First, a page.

How do language tools that use import-from-derivation (IFD) work?

I’m trying to understand how tools like (cabal2nix, yarn2nix) that use import-from-derivation to streamline their use directly even work if internet access is sandboxed away?

I was looking at yarn2nix or composition-c4 and couldn’t grok it.
They seem to rely on some tool to determine the SHA to that they can generate fixed-output derivations for the dependencies.

Appreciate any tips.

Modern package managers often produce so-called lock files, which contain hashes of the all source dependencies.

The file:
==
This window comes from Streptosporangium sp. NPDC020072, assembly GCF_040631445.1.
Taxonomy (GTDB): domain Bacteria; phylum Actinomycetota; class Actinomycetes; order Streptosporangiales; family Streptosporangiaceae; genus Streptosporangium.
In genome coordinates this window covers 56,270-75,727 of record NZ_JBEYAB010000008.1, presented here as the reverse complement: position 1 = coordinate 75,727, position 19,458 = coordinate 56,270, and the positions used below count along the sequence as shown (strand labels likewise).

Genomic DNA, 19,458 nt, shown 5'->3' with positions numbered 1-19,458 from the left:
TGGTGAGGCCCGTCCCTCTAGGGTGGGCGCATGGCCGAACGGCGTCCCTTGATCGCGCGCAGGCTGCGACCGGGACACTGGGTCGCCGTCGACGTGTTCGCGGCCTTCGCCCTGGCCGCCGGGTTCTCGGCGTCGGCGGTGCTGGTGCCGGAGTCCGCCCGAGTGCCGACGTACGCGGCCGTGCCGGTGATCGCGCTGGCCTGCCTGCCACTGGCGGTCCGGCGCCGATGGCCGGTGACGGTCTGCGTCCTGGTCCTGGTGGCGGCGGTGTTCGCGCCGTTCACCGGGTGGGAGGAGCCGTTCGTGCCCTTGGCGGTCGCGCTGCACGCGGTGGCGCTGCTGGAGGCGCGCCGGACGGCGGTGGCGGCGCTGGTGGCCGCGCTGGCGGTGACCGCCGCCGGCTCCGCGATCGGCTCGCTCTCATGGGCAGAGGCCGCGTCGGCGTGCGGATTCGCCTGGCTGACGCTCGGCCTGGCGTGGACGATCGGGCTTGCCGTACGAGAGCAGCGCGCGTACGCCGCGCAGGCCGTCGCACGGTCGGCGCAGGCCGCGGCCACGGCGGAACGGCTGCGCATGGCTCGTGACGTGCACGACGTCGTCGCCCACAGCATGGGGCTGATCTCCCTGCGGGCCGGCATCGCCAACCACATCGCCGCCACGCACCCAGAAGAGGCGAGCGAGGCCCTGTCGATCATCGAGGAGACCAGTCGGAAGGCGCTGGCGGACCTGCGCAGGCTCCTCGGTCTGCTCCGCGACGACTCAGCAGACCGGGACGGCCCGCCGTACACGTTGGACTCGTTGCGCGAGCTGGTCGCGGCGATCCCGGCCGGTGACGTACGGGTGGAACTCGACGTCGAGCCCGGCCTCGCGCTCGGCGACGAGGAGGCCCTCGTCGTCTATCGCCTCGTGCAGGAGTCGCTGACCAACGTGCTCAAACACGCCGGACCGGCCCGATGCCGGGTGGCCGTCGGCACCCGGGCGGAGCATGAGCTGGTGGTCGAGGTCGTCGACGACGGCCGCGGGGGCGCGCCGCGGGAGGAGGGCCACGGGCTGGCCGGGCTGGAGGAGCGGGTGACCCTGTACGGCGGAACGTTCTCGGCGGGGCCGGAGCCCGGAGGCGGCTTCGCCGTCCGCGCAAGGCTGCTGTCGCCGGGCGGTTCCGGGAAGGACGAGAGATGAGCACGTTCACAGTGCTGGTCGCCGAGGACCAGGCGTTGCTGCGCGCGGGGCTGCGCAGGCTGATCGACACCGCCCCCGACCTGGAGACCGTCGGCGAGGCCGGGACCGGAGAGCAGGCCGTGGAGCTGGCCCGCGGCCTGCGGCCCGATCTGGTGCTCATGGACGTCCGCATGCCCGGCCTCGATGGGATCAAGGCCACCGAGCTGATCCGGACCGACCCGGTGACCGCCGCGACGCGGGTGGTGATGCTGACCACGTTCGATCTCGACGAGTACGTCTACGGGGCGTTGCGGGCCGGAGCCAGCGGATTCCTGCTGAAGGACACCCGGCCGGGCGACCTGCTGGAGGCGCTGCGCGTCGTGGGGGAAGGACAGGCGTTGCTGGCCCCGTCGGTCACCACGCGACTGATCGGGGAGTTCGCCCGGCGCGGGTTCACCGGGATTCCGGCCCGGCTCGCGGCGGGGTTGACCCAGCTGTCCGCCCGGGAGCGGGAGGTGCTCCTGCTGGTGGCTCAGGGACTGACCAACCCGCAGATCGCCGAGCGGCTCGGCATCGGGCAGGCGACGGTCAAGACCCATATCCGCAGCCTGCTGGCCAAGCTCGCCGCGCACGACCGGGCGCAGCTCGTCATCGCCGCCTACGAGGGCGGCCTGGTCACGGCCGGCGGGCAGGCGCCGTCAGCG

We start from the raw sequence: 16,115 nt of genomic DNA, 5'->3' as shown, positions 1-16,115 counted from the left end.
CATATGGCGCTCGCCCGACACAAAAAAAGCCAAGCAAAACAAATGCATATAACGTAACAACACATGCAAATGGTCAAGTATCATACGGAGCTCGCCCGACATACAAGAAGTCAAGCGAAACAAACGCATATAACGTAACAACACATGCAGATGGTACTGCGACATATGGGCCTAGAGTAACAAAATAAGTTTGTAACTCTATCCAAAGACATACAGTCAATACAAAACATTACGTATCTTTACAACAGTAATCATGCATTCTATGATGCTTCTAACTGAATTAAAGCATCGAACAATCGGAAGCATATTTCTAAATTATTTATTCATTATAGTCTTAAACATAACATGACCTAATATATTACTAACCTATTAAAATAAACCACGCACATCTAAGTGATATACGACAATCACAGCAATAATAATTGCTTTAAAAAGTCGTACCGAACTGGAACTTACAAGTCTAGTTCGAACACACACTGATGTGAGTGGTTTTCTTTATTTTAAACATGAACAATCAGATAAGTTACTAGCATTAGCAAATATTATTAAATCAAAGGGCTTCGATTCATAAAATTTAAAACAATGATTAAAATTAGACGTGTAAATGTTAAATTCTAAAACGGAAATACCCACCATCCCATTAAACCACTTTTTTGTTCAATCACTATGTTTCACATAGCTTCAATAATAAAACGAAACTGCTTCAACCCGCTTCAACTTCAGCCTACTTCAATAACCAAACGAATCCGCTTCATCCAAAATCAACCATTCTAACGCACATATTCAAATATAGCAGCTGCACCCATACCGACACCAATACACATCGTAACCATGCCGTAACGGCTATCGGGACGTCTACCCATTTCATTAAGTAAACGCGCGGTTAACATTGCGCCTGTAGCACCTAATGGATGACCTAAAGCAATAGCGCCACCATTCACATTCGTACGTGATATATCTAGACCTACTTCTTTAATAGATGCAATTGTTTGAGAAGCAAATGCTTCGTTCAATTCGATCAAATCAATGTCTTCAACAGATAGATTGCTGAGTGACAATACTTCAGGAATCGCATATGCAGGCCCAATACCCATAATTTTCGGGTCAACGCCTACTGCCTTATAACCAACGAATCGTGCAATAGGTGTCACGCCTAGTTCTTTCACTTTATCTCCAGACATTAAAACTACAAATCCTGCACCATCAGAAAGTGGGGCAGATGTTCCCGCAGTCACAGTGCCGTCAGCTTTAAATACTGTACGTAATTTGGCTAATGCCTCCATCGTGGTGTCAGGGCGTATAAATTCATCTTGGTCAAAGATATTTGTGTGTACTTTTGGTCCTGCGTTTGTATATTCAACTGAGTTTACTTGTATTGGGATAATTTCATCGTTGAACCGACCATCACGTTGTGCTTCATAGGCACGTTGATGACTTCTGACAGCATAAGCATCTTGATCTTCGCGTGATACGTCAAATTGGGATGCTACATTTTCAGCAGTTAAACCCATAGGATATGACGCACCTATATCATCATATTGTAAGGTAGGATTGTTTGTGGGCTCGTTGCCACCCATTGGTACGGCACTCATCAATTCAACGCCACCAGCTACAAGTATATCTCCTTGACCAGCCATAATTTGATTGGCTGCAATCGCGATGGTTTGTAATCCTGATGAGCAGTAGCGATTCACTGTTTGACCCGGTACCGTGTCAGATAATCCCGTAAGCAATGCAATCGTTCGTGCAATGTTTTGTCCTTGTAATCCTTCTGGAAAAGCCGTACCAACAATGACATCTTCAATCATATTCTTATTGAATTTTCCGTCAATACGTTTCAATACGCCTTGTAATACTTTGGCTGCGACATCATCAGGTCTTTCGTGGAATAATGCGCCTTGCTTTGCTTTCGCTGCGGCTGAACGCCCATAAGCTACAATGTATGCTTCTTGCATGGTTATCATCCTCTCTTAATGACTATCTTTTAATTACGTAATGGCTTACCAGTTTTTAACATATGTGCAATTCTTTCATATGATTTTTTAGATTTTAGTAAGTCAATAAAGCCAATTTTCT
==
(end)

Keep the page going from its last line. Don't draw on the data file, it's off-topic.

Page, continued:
For example, npm and yarn will have hashes of the source tarballs in package-lock.json/yarn.lock, and yarn2nix, node2nix or napalm will parse the lock files and create fixed-output derivations for the dependency sources.

Composer does not contain hashes of tarballs, since it fetches them from GitHub and tarballs there are not stable. But it still contains commit references and Nix will accept those even in sandbox so that is what composition-c4 uses. (Though this will fail in restricted eval mode).